My response would be to deal with points 2 and 3 to argue that journalism as a useful consumable end product is not a public good - my point is the previous post. Let me use an example to make my point. Take a free-to-air television transmission. This you could argue is a public good but even if it is, its a pretty useless one without a tv on which to watch it. So to get a useful end product you need to bundle the transmission with a tv. TVs are private goods which effectively makes the transmission a private good.

I would argue the same for journalism in general. Whether journalism in conveyed to the public via tv or newspapers or radio or whatever, for the journalism to become a consumable good you need to bundle it with some other good, eg, a tv, a radio etc. These other goods are private goods and thus the need to bundle the journalism with these goods effectively makes the journalism a private good as well.

This is not to say that journalism doesn't have neighbourhood effects, its just too say it isn't a public good.

For those of you who think Campbell Live should be saved take note of point 6.

Surely this can not be right

In an article "Helping journalism can harm it" in The New Zealand Initiative's Insights Newsletter (Insights 13: 17 April 2015) Jason Krupp writes,
Regardless, they may have a point. Journalism has public good aspects to it – the threat that an investigative journalist uncovers a rort or corruption helps to discipline politicians, which provides benefits even to those who do not help to pay for it by watching or reading. Many people might free-ride rather than contribute.
This can not be right. What Krupp is describing isn't a public good but a good with neighbourhood effects. That is, there are positive (in this case) externalities to journalism but this is not enough to make journalism a public good.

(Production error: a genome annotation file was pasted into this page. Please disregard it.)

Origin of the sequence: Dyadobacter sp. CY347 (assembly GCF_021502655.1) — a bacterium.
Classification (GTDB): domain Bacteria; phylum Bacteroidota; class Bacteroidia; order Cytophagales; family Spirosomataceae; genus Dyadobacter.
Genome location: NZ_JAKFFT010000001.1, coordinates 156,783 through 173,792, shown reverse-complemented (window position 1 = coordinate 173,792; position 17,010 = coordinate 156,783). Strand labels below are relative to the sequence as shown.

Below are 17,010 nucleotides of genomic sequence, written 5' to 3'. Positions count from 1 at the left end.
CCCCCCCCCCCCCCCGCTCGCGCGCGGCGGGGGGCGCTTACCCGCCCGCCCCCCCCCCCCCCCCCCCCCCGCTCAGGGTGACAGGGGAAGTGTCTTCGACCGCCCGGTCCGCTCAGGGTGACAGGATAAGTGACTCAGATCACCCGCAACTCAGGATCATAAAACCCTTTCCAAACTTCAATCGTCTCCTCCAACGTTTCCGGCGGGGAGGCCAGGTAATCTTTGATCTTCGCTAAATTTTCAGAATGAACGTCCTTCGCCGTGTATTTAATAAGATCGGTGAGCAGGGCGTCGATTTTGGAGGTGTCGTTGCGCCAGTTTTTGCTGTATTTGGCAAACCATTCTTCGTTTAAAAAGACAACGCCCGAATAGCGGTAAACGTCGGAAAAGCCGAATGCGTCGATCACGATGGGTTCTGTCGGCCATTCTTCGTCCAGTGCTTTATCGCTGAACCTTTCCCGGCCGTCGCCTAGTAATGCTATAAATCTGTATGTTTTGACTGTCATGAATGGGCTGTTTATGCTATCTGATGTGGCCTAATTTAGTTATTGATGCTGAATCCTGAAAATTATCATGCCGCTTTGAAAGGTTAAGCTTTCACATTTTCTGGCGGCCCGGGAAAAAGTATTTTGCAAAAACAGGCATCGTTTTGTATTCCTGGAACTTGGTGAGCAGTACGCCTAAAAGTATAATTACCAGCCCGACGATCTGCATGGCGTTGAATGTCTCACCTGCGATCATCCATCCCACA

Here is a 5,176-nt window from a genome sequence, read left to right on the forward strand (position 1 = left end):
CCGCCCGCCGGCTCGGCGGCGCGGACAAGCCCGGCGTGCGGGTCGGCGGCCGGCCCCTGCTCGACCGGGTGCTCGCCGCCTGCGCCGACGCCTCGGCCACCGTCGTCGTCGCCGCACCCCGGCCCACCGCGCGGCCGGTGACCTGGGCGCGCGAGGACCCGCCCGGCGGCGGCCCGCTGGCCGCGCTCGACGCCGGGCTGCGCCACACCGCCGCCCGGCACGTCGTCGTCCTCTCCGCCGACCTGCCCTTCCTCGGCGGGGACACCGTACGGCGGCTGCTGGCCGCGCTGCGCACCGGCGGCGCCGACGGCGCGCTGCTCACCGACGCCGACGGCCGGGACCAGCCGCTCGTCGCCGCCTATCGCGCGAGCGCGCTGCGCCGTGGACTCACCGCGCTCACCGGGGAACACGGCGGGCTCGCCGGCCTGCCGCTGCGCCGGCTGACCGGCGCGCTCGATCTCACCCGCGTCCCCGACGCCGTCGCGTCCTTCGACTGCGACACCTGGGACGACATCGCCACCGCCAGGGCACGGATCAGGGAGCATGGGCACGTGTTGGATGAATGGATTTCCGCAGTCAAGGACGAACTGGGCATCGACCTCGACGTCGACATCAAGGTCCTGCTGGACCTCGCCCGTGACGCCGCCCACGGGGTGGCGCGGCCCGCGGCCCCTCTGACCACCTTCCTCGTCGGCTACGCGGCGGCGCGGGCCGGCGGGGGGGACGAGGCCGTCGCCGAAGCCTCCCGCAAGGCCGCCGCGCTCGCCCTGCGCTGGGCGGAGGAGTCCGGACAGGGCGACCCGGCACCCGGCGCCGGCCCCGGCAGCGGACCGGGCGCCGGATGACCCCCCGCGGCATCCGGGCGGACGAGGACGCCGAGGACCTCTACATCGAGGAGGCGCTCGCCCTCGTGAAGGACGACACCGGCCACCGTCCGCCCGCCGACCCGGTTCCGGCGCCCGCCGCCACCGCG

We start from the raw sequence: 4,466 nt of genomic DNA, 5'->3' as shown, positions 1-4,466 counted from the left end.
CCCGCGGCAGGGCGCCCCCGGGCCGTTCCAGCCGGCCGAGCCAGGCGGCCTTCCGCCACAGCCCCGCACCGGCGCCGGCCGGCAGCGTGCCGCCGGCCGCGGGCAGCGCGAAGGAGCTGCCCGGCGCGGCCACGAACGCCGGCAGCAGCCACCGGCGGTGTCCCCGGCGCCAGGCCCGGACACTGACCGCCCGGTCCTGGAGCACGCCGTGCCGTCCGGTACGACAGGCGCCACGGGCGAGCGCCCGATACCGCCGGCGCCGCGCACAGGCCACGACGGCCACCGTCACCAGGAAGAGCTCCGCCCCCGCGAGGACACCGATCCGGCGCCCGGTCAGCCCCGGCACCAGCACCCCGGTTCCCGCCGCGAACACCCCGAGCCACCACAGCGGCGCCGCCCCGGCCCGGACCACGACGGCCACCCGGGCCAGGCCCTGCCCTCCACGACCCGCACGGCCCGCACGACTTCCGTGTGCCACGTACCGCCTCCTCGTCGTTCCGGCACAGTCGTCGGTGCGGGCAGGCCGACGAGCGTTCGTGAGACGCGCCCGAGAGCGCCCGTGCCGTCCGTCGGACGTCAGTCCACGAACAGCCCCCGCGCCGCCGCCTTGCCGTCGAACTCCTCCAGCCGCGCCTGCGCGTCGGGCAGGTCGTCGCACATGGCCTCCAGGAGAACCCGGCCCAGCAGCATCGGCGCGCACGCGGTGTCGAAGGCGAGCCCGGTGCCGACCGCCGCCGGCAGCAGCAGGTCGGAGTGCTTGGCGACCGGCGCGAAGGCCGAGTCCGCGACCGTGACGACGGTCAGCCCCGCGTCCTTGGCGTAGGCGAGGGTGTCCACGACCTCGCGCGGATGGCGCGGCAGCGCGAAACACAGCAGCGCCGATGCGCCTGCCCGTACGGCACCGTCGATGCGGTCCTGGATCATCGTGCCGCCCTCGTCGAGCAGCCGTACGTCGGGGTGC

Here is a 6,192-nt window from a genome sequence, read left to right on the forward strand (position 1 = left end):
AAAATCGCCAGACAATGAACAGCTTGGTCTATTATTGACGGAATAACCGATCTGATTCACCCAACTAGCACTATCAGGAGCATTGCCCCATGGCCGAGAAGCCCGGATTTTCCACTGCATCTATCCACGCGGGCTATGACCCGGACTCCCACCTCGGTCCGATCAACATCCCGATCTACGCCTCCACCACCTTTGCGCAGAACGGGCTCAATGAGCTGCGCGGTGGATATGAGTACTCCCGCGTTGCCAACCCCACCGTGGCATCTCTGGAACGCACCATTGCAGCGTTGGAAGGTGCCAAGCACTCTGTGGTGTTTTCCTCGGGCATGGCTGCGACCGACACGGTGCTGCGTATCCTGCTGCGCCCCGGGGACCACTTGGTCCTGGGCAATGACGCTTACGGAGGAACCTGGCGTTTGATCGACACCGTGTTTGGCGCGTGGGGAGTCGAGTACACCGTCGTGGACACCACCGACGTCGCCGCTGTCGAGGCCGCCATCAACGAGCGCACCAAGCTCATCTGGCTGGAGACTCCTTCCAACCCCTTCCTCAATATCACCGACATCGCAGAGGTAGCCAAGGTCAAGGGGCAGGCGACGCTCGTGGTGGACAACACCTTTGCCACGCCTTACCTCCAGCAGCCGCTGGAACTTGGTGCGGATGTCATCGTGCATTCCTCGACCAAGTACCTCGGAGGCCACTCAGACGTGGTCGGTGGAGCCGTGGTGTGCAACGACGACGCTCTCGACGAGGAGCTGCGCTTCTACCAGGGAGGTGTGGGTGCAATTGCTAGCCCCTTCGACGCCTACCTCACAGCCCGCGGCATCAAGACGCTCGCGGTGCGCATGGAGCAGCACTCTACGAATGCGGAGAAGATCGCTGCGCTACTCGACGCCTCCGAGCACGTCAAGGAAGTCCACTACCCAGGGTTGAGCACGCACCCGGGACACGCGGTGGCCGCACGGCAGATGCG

If journalism really is a public good then how is it that newspapers, for example, can generate income by selling their papers or putting material behind paywalls. Paywalls and selling papers mean that journalism is excludable. These things wouldn't generate income otherwise. The important point here is that the journalism and the newspaper/website are bundled, you need both to get a useful product and you can exclude by using the newspaper/website.

Natural disasters: insurance costs vs. deaths

In a posting with the above title at the Conversable Economist blog Timothy Taylor writes,
The natural disasters that cause the highest levels of insurance losses are only rarely the same as the natural disasters that cause the greatest loss of life. Why should that be?
This doesn't seem that odd to me. Insurance claims are large when you get a lot of expensive, well insured property being damaged. But one reason for things like buildings being expensive is that they are well built and can withstand, to a large enough degree, the effects of a disaster without killing the people inside them. Cheap poorly build buildings give rise to less expensive insurance claims but suffer greater damage in a disaster and thus kill a great number of people as a result.